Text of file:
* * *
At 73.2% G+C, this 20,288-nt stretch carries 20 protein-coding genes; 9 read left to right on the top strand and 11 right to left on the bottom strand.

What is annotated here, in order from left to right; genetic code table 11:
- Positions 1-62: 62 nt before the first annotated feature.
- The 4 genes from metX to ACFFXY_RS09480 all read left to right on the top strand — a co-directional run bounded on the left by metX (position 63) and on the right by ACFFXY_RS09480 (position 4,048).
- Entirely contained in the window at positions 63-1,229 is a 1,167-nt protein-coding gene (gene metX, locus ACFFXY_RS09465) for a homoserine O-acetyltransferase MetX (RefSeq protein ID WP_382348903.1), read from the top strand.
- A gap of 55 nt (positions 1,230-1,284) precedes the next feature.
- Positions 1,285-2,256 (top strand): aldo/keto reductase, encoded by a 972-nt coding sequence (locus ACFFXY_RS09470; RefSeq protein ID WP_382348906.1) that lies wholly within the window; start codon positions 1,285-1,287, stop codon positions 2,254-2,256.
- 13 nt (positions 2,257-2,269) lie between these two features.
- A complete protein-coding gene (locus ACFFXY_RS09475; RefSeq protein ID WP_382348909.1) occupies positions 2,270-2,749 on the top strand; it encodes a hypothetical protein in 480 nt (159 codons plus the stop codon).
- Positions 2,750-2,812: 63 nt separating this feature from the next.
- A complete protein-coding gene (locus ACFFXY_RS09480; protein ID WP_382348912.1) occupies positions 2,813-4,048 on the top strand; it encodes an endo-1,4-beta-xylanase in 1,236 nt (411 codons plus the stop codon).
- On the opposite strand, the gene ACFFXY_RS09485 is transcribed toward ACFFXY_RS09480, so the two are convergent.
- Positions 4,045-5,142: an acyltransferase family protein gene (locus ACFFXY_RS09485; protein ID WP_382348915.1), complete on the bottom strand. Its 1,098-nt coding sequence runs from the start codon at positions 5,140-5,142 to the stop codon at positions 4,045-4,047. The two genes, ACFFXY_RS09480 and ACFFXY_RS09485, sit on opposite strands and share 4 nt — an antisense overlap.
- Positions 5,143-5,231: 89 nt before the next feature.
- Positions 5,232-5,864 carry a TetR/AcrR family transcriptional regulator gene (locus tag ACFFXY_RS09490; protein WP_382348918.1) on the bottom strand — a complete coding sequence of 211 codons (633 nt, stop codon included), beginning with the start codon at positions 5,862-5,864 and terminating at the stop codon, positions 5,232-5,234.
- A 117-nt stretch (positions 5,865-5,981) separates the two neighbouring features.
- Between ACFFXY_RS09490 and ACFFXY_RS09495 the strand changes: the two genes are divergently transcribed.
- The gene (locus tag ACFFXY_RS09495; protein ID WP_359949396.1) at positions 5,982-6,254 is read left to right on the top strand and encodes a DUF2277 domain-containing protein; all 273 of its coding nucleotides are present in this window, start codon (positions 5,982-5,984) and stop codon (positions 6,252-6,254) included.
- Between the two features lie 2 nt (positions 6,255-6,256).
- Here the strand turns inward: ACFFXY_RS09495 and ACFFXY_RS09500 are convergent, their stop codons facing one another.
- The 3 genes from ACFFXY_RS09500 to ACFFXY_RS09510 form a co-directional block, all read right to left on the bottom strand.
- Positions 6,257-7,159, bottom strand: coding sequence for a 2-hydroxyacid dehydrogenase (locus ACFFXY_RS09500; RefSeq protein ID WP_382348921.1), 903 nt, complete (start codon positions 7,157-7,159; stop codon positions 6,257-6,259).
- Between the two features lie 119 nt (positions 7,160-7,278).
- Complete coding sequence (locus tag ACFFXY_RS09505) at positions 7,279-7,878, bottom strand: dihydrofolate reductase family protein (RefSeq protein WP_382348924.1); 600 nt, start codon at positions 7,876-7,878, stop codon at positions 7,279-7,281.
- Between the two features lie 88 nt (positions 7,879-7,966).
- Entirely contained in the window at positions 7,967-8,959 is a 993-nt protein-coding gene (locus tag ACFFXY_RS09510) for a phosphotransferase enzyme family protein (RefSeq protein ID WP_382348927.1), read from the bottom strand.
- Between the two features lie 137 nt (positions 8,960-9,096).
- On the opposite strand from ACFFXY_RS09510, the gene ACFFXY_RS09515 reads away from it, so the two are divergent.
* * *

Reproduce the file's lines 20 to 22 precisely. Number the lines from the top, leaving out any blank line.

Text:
- Here the strand turns inward: ACFFXY_RS09495 and ACFFXY_RS09500 are convergent, their stop codons facing one another.
- The 3 genes from ACFFXY_RS09500 to ACFFXY_RS09510 form a co-directional block, all read right to left on the bottom strand.
- Positions 6,257-7,159, bottom strand: coding sequence for a 2-hydroxyacid dehydrogenase (locus ACFFXY_RS09500; RefSeq protein ID WP_382348921.1), 903 nt, complete (start codon positions 7,157-7,159; stop codon positions 6,257-6,259).